According to our design, the system has to be able to do reinitialization automatically. For example, based on the detected head pose it could be decided when to trigger the function for replacing lost feature points. However, a simple approach of replacing lost features in every
about 0°, 15°, 35°, etc.), and so on.
We take every fifth frame as a re-initialization frame to replace lost features. More in detail, contributing processes perform the following:
1. Estimate the head pose; if a frontal-view face then first (re-)initialization.
2. Calculate three head-rotation angles for the first (re-) initialization frame.
3. Trigger the function to replace lost features.
4. Estimate the head pose in the following frames, until the next re-initialization frame, according to newly updated features.
5. Calculate the head rotation angles for the current frame. The result will be referred to as that for the most recent re-initialization frame.
6. Adding newly calculated head rotation angles which refer to the most recent re-initialization frame for providing the head rotation angles which refer to the frontal view face.
We conducted extensive experiments using our proposed system with image sequences recorded in a test vehicle. However, these real-world data lacked ground-truth data for comparison. Thus, we also developed an approach for generating ground-truth data. We compared the estimated results (using the PnP and POSIT pose-estimation approaches) with the head-pose ground-truth data, which were obtained from manually marked feature points or automatically tracked feature points in the input images.
To achieve this, we used a mannequin model as our test object and recorded three sequences: one for changing the tilt angle
only, one for changing the yaw angle only, and one for changing the roll angle only. Sample input images and their manually marked feature points are shown in Figure 4.
Based on experiments using mannequin model sequences, we were able to determine the accuracy of our results when using manually marked feature points for head pose estimation or the results when running our system to automatically detect feature points, and we compared the results with the ground-truth head pose data. We calculated the standard deviations of the errors between the pose results based on manually marked feature points or the KLT-detected feature points compared with the measured mannequin head pose.
The first four rows in Table 2 show the standard deviations of the errors for the estimated angles, which were obtained using both pose estimation approaches with manually marked feature points or KLT-detected features, compared with the ground-truth data. In general, PnP provided better estimates than POSIT, while the manually marked feature points yielded
Standard deviations of the errors
better results than automatically (here: KLT) detected feature points.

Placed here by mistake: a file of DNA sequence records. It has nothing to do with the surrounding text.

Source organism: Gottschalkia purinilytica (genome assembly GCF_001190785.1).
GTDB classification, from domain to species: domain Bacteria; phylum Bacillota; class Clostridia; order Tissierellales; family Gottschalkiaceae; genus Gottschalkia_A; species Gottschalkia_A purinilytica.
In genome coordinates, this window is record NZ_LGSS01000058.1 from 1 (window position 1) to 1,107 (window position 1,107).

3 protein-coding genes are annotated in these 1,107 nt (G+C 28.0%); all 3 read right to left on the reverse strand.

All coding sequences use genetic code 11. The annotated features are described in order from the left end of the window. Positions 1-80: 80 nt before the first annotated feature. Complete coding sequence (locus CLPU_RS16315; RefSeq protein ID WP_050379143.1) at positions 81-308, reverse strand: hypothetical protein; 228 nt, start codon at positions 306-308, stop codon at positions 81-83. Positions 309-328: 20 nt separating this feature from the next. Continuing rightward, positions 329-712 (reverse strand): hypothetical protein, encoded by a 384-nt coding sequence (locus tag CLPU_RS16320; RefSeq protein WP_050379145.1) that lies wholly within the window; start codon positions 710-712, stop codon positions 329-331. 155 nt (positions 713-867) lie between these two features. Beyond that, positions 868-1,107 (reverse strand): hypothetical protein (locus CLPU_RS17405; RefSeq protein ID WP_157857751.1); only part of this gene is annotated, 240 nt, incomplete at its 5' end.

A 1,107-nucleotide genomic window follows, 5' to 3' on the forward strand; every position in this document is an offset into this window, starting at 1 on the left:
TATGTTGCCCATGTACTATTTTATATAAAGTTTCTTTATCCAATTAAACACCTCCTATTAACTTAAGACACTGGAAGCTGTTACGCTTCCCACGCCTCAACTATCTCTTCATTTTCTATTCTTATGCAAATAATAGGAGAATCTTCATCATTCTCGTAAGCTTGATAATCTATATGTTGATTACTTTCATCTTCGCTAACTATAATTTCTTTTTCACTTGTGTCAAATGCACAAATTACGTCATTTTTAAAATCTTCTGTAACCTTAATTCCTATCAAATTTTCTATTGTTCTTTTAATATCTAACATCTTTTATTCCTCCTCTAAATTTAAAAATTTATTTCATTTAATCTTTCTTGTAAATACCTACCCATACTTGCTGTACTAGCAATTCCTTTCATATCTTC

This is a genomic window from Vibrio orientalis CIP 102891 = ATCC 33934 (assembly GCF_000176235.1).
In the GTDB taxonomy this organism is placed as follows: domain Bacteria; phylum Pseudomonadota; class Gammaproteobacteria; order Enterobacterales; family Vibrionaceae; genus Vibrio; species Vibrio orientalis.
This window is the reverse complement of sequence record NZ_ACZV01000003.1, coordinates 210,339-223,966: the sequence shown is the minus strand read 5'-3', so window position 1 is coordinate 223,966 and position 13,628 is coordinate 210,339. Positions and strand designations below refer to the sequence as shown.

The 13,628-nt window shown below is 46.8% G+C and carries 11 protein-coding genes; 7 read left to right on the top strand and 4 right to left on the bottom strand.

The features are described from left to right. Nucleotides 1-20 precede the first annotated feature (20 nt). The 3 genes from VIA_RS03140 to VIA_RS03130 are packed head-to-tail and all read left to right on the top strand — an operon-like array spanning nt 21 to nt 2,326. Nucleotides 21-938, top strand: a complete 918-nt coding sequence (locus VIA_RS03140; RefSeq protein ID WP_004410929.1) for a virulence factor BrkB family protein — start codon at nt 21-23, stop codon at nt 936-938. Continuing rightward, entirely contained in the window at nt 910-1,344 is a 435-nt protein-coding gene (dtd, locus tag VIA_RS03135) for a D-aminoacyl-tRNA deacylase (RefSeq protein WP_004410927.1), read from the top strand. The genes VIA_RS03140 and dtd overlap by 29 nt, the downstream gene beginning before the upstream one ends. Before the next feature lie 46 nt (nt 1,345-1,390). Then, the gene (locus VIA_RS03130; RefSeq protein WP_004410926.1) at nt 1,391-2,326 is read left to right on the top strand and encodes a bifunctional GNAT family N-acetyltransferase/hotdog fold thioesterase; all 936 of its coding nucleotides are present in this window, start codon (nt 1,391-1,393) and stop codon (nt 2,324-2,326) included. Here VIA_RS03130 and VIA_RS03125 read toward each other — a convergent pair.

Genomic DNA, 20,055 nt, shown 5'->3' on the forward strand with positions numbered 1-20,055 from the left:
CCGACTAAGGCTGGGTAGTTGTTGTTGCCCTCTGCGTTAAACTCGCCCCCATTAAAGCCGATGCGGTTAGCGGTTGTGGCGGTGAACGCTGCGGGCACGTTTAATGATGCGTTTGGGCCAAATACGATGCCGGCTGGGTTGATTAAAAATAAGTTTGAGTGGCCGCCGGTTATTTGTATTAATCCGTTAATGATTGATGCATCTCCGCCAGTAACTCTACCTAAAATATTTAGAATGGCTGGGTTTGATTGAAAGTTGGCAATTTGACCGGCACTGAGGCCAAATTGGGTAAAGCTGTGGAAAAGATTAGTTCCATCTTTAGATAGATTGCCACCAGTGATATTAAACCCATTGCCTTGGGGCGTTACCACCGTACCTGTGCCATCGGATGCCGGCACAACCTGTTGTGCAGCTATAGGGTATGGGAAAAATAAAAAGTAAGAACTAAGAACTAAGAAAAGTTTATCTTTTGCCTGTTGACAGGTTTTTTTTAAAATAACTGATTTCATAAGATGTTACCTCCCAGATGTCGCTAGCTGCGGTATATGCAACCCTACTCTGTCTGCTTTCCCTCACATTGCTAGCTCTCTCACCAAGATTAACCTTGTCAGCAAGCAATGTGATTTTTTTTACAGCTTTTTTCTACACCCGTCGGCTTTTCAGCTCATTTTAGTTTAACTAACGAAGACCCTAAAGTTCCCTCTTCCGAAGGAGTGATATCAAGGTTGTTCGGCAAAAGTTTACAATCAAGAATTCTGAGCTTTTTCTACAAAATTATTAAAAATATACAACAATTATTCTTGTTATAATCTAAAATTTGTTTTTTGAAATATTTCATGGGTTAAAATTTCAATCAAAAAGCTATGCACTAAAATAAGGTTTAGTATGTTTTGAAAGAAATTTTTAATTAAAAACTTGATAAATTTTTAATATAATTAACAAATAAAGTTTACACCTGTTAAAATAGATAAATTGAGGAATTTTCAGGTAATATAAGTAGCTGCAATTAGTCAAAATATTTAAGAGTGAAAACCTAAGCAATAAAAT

The results obtained using manually mark points were very close to the (measured) head-pose ground-truth data. Thus, they can be regarded as
This required fewer replacements of lost feature points, and to more accurate and robust estimates. The estimated yaw angles had the largest standard deviation error. This was because the changes in yaw angle could be very large and a large yaw angle change required more replacements.
As mentioned earlier, both pose estimation approaches were sensitive to changes in the feature points. Therefore, there were bigger errors when estimating the yaw angle. The accuracy of the estimated tilt angle was between the yaw and roll angle estimates.
The last two rows in Table 2 show the standard deviation error for the KLT approach relative to the manually marked points approach. These values can be used as reference for checking the accuracy of the results when applying the pose estimation approaches to test vehicle sequences.
We applied manually marked feature points to four test vehicle sequences (including scenes of a non-occluded driver’s face, eyeglasses, and dark sunglasses) to provide a
Table 3 shows that the average errors were very similar to the errors shown in the last two rows in Table 2. This demonstrated that the use of the mannequin model sequences was appropriate. Our system can provide relatively accurate estimates of a driver’s head pose and PnP provided better results than POSIT using our proposed system.
We developed a model-based monocular head pose estimation system that utilizes a novel form of backprojection and a KLT feature tracker for selecting, tracking, and replacing feature points in a detected face region, as well as calculating their corresponding 3D coordinates on the surface of an ellipsoid model to estimate the pose of a driver’s head and to analyze the status of the driver’s head.
There is no publicly available source code for other headpose estimation methods, so our comparisons were limited to re-implementation. However, we compared two different pose estimation algorithms: PnP and POSIT. Using the results for manually marked feature points as
It would be interesting to test the performance of other feature points (e.g., SIFT and Harris corner detector) to improve the accuracy of our estimation results. Moreover, the rapid advances in mobile devices, such as smartphones, means that a mobile device application would be a very useful extension of our system. We could obtain many advantages from mobile device applications. For example, the majority of smartphones have a built-in camera so we would simply mount it on the driver’s side of the windscreen instead of using a separate camera.
No potential conflict of interest relevant to this article was reported.